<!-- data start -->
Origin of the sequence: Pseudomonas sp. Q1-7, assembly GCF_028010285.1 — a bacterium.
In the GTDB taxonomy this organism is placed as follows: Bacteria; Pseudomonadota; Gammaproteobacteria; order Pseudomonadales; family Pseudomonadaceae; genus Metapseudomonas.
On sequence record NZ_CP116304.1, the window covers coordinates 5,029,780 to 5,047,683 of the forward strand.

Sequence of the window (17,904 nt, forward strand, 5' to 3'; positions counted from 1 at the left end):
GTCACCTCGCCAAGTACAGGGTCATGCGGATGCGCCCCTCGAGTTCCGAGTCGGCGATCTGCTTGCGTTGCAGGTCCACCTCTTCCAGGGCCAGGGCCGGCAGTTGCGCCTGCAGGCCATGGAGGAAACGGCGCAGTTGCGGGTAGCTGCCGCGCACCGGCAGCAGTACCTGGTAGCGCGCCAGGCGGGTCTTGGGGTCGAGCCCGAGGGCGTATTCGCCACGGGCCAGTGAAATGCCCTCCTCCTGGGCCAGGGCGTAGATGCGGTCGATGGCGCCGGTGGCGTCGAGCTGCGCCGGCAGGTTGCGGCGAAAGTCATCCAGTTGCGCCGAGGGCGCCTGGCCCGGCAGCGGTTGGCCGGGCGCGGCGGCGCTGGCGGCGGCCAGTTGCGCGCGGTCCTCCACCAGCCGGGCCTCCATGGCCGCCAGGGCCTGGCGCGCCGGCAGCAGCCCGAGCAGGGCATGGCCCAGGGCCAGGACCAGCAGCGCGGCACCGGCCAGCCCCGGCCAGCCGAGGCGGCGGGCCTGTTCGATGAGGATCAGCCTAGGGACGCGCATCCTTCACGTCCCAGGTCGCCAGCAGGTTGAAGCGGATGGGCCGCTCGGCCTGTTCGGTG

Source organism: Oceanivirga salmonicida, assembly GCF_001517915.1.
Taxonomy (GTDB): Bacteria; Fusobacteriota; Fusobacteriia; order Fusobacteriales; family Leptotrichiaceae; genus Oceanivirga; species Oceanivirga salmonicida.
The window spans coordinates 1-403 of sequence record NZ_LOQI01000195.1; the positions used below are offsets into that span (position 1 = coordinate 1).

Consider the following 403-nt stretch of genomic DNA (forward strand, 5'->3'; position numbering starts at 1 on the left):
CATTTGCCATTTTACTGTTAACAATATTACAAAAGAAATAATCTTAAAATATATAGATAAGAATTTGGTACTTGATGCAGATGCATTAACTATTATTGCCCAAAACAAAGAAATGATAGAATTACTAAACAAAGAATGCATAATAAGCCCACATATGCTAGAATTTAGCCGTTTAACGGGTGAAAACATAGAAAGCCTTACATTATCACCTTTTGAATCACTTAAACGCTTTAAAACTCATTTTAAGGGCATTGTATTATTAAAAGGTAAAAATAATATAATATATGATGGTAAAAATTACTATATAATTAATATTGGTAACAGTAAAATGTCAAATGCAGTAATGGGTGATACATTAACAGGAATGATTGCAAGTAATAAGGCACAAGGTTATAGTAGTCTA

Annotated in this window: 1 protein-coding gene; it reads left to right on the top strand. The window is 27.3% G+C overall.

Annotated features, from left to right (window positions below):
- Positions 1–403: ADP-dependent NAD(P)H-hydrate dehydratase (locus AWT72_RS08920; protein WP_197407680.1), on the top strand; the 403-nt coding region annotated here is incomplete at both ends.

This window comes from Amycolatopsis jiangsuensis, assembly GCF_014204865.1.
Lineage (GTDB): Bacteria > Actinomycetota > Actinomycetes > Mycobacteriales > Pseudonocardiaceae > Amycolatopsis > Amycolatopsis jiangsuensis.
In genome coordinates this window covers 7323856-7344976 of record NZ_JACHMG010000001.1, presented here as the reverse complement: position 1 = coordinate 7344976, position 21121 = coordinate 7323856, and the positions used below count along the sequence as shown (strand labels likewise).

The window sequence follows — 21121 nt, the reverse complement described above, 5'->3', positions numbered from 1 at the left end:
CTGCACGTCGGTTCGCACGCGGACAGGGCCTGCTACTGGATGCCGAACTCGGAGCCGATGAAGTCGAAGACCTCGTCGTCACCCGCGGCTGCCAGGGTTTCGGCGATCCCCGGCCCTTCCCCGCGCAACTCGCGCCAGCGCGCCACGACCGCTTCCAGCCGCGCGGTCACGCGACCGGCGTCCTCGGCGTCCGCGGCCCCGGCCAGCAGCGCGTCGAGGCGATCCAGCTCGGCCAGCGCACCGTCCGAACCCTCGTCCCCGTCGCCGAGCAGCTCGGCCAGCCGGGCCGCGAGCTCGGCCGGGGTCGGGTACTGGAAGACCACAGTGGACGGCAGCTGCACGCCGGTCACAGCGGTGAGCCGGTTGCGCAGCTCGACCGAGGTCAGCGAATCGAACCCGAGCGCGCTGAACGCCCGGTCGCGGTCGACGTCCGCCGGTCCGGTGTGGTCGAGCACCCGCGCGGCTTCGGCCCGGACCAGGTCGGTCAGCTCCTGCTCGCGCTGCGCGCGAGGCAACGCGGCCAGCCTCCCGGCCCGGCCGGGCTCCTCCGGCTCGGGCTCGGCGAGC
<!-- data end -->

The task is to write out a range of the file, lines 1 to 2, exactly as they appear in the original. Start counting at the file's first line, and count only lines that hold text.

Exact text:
Origin of the sequence: Pseudomonas sp. Q1-7, assembly GCF_028010285.1 — a bacterium.
In the GTDB taxonomy this organism is placed as follows: Bacteria; Pseudomonadota; Gammaproteobacteria; order Pseudomonadales; family Pseudomonadaceae; genus Metapseudomonas.